Article IV, Section 2, Clause 1:
The Citizens of each State shall be entitled to all Privileges and Immunities of Citizens in the several States.
The notion of “privileges and immunities” —that is, particular legal benefits or exemptions—derives from concepts developed by English medieval law.1 The Articles of Confederation contained a lengthier provision2 that provided the direct precedent for the Privileges and Immunities Clause:
The better to secure and perpetuate mutual friendship and intercourse among the people of the different States in this Union, the free inhabitants of each of these States, paupers, vagabonds and fugitives from justice excepted, shall be entitled to all privileges and immunities of free citizens in the several States; and the people of each State shall have free ingress and regress to and from any other State, and shall enjoy therein all the privileges of trade and commerce, subject to the same duties, impositions and restrictions as the inhabitants thereof respectively provided that such restrictions shall not extend so far as to prevent the removal of property imported into any State, to any other State, of which the owner is an inhabitant; provided also that no imposition, duties or restriction shall be laid by any State, on the property of the United States, or either of them.3
Charles Pinckney of South Carolina claimed to have introduced the Privileges and Immunities Clause at the Constitutional Convention.4 The Committee of Detail drafted and reported language identical to the final Clause, which passed the Convention without substantial debate.5 Perhaps because the Privileges and Immunities Clause was drawn from the Articles of Confederation, it also “drew virtually no attention” in the ratification debates.6 The Clause is discussed in the Federalist papers only as a means of support for other arguments.7
Despite the textual differences between the Privileges and Immunities Clause and its predecessor in the Articles of Confederation, the Supreme Court has concluded that the Constitution’s briefer phrasing was intended to have the same meaning.8 The privileges and immunities protected are thus the same under both the Articles and the Constitution.9 Accordingly, the specific examples listed in the Articles’ version (for example, “free ingress and regress to and from any other State,” “all the privileges of trade and commerce” ) may be used to “give some general idea of the class of civil rights meant by the phrase” in the Constitution.10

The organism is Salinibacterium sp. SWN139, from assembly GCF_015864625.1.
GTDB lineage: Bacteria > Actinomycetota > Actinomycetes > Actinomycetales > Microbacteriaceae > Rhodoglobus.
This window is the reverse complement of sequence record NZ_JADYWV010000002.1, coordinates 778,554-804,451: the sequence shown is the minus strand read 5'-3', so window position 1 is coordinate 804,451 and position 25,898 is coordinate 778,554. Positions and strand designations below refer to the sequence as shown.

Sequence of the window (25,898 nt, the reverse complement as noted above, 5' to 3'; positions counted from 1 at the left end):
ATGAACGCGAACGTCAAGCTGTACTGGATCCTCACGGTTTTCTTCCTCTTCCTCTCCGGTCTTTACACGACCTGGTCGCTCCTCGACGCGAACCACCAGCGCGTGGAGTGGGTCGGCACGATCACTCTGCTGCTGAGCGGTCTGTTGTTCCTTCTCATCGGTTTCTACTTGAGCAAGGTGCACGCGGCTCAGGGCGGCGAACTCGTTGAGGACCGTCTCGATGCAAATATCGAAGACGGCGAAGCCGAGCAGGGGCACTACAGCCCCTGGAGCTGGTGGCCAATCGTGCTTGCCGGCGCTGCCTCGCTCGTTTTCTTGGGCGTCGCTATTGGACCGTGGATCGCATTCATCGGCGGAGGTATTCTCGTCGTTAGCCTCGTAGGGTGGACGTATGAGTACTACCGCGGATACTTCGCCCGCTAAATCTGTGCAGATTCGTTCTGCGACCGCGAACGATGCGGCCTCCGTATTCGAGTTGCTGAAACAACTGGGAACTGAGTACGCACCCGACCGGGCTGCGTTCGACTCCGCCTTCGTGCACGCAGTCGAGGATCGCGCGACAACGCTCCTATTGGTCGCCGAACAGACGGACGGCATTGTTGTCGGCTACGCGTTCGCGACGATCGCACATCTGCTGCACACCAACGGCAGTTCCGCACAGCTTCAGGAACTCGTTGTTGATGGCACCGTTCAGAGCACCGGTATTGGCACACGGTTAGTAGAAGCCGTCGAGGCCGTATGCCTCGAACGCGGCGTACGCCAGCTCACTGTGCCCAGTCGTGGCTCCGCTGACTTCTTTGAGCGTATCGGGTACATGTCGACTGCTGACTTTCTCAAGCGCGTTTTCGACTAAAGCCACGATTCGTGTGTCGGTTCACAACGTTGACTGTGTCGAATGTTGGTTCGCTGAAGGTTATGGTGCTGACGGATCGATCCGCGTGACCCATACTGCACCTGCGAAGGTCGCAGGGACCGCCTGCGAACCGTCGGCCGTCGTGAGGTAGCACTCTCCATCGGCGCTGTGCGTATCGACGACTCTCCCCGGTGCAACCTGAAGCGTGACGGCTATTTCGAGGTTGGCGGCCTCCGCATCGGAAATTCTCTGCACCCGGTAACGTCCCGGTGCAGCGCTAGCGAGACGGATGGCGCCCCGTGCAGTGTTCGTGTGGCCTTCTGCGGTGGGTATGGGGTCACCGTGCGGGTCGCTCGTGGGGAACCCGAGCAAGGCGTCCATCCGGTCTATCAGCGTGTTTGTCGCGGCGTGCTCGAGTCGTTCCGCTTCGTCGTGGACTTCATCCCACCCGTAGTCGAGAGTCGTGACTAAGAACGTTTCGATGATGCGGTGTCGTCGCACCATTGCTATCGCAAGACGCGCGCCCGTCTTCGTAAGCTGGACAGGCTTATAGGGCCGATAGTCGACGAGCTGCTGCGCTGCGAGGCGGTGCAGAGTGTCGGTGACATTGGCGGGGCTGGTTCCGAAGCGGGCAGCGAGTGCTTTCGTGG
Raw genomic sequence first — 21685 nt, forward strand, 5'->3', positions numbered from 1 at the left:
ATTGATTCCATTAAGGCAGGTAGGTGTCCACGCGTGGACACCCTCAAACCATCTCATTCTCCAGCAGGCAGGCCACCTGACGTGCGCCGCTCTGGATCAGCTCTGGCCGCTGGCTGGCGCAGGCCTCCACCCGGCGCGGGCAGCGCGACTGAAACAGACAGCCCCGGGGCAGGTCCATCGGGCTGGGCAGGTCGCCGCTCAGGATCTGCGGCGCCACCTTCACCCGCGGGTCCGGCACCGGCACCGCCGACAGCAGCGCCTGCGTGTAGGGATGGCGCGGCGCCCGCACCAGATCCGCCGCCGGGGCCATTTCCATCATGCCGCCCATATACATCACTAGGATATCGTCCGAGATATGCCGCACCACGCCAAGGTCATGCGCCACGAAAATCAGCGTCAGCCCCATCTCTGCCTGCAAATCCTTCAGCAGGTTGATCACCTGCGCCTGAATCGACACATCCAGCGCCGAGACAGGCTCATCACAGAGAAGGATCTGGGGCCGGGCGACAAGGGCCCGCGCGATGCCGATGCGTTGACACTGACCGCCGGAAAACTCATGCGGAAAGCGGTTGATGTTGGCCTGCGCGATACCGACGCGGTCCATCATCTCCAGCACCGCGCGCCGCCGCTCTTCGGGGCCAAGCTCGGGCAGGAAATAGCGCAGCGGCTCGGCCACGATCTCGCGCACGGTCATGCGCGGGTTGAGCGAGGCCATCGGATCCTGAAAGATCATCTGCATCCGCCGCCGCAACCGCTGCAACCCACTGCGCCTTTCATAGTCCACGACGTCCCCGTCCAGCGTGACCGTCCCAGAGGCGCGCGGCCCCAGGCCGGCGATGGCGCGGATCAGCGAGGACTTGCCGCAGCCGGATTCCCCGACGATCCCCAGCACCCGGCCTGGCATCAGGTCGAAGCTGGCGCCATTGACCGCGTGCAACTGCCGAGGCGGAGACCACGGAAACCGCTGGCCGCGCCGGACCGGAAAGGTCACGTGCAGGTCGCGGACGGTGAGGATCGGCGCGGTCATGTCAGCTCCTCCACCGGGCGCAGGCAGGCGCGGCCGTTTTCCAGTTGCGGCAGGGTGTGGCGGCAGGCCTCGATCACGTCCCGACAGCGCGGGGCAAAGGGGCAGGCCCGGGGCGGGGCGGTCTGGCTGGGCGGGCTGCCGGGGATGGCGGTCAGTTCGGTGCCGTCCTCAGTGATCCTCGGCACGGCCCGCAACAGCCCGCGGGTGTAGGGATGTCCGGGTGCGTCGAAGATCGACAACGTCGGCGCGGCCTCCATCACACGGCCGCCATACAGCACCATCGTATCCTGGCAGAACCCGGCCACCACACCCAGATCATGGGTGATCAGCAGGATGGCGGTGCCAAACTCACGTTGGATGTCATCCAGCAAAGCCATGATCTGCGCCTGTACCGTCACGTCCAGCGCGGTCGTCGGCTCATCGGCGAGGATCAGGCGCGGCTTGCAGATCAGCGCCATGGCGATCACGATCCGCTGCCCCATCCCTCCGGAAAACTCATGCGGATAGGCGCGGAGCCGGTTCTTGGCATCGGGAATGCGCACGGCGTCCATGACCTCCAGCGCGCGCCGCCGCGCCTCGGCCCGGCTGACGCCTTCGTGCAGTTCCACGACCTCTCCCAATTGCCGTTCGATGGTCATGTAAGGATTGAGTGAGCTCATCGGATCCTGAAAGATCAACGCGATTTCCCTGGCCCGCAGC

- For sources discussing the historical origins of privileges and immunities under English and colonial law, see, for example, Thomas H. Burrell, A Story of Privileges and Immunities: From Medieval Concept to the Colonies and United States Constitution, 34 Campbell L. Rev. 7 (2011); Robert G. Natelson, The Original Meaning of the Privileges and Immunities Clause, 43 Ga. L. Rev. 1117 (2009).
- James Madison also thought in the Articles’ longer version was somewhat unclear. The Federalist No. 42 (James Madison) ( “There is a confusion of language [in the Articles’ Privileges and Immunities Clause], which is remarkable.” ).
- Articles of Confederation of 1781 art. IV, § 1.
- 2 The Records of the Federal Convention of 1787, at 173–74 (Max Farrand ed., 1911).
- Id. at 187, 443. Ironically, the only noted objection came from Pinckney himself, who thought “some provision should be included in favor of property in slaves.” Id. at 443. (The South Carolinians—the only delegation to vote “no” on the Privileges and Immunities Clause—subsequently obtained a provision to that effect in the form of the Fugitive Slave Clause. Id. at 443, 446; U.S. Const. art. IV, § 2, cl. 3.).
- David S. Bogen, The Privileges and Immunities Clause of Article IV, 37 Case W. Res. L. Rev. 794, 840 (1986).
- See The Federalist No. 42 (James Madison); The Federalist No. 80 (Alexander Hamilton).
- Austin v. New Hampshire, 420 U.S. 656, 661 (1975) ( “[Protection for privileges and immunities] was carried over into the comity article of the Constitution in briefer form but with no change of substance or intent, unless it was to strengthen the force of the clause in fashioning a single nation.” ).
- Slaughter-House Cases, 83 U.S. (16 Wall.) 36, 75 (1873).